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Checkride: Pass

polaris746

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Jul 20, 2007
Posts
22
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I'm the OP for the thread below about asking the examiner to take control in a real emergency... I passed my checkride!

I didn't even have to address it during my preflight briefing. My DE said that in an event of a real emergency, I am still PIC, and he will do everything necessary to assist me. He said that if I felt that he would be able to handle the situation better, I should tell him to take the controls, and that that is a part of resource management. Why not take advantage of a more experienced pilot sitting next to you when your life is on the line?

--

My oral was a breeze. My instructor always uses this particular DE and pretty much told me all the things I would be tested on beforehand. Though the DE threw some curveballs, he even went as far as handing me the POH/Sectional legend/FAR/AIM when I seemed stumped on a question. Very easy going guy.

--
Blow by blow of practical:

We preflighted and got in the plane. Taxied to the active and did a soft (but long) field take off. We went around the pattern and was to do a soft field landing. On my extended downwind I realized that I was approaching 100 feet above the TPA, and acting like I planned it, I said "We are number 2 behind a Lear and I want to avoid its vortex so I'm going to climb a little bit as I turn base."

The wake turbulance avoidance kind of screwed me up a little bit and my soft field landing was all but soft. I couldnt catch the plane before it hit the ground past the touchdown point of the Lear and it was a pretty firm landing. My DE said to do a short field take off with a 50 foot obstacle, I complied, and we went around the pattern again and this time a short field landing. As I was about to touchdown, the DE said "The plane landing in front of you had a flat tire on touch down and is still chugging down the runway." So I began my go-around procedure and began my climb. Around 700 AGL he said "Tell the tower we're a northwest departure" and we began our XC.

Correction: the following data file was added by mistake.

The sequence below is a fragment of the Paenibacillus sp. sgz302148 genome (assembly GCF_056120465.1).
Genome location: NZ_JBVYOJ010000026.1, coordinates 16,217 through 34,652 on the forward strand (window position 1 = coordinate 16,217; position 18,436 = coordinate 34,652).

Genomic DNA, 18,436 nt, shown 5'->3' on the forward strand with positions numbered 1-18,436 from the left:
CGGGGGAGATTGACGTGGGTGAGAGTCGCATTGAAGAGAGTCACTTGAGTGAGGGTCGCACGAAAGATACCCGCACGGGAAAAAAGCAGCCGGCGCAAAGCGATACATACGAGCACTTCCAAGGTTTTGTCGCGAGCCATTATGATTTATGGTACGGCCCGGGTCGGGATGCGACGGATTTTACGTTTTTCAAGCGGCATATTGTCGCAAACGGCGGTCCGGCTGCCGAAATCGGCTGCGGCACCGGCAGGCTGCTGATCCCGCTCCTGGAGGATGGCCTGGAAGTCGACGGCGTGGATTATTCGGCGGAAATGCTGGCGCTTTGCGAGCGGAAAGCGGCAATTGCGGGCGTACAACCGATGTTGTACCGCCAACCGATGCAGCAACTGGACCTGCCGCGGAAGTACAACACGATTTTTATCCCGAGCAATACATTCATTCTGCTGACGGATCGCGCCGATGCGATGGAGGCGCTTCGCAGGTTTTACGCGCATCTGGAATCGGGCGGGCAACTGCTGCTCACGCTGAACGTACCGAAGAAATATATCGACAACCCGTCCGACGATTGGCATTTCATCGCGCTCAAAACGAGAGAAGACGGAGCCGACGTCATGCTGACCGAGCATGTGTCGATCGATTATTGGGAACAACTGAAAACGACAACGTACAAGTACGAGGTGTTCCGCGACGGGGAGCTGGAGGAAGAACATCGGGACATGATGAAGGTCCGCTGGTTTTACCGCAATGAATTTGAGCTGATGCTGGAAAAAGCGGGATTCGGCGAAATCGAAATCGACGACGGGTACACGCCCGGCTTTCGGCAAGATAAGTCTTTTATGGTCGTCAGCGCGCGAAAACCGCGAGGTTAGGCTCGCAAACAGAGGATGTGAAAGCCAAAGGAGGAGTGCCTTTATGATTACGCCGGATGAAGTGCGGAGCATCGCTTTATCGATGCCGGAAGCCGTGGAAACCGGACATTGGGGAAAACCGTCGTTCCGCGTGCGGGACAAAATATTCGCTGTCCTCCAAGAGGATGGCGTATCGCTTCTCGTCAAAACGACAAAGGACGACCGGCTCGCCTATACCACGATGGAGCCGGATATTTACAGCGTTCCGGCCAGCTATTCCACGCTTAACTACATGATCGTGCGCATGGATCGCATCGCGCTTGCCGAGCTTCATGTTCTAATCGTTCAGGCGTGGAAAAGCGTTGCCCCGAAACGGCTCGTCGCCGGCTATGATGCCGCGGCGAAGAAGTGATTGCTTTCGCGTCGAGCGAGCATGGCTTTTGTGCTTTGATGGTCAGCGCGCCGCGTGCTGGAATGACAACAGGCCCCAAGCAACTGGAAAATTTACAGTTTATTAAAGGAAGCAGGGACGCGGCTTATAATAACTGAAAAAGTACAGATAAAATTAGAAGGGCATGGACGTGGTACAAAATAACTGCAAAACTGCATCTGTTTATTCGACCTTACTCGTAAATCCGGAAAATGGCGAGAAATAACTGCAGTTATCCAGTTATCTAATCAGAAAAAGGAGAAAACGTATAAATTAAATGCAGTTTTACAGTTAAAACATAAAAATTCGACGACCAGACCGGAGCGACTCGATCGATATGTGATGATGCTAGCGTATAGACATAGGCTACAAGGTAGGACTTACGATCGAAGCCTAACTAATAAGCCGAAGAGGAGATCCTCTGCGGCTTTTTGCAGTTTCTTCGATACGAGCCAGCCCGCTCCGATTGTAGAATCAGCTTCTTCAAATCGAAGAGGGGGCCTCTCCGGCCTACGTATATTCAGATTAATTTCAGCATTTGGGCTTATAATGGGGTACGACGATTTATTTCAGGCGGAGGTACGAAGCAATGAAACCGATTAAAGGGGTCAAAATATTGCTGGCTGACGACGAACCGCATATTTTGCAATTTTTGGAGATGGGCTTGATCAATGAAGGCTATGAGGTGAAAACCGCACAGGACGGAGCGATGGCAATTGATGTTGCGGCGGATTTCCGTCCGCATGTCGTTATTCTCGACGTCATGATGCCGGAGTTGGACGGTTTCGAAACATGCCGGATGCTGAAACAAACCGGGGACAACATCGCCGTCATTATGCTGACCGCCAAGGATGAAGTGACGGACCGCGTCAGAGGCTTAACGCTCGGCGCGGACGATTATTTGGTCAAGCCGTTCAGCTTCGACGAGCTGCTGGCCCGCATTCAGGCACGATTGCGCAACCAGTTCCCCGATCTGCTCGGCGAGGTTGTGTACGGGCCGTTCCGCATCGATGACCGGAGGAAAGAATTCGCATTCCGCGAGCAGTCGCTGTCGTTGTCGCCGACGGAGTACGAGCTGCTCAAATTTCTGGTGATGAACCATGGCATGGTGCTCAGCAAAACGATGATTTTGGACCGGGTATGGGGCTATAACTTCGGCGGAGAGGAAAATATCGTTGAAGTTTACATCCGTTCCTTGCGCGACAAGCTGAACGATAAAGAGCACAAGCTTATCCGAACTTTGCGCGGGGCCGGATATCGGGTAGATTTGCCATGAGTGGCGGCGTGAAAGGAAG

I was to climb to 4500 feet but around 3500 I noticed a cloud directly in front of me. METAR said SCT 040 so I knew I wouldn't be able to keep climbing if I were to stay VFR. I told my DE that I'm going to descend to 2500 because I am going to bust thru the clouds if I were to keep climbing. He nodded, but he was kind enough to remind me that at 2500 I would be headed straight for the restricted area hot to 4000 feet. I changed plans and went around the restricted area, and while I was doing it, he told me that he was at an FAA annual conference for DE examiners yesterday and they had told them that restricted airspace noted on the GPS has a tendency to be inaccurate and that I should use pilotage to manuever around the airspace as well.

As I began to use pilotage to maneuver around, he put a sheet of paper over the GPS and said "GPS just broke." I was fine with that. In a little bit he diverted me, and strangely enough the magnetic course for that airport was on the same half as my original, so I didn't have to change altitude.

He seemed satisfied with that and it was time for a sim. eng out. There was an airstrip right below me so I trimmed for 73 kts, did an engine check and made the proper calls. He gave me power around 1800 AGL cuz I would have made the field. After that we did some hoodwork and unusual attitude. The unusual attitude was a piece of cake because my isntructor got me used to 60 degree bank angles and 40 degree nose down recoveries. The DE only had me recover from maybe a 30 degree bank and a 20 degree nose down.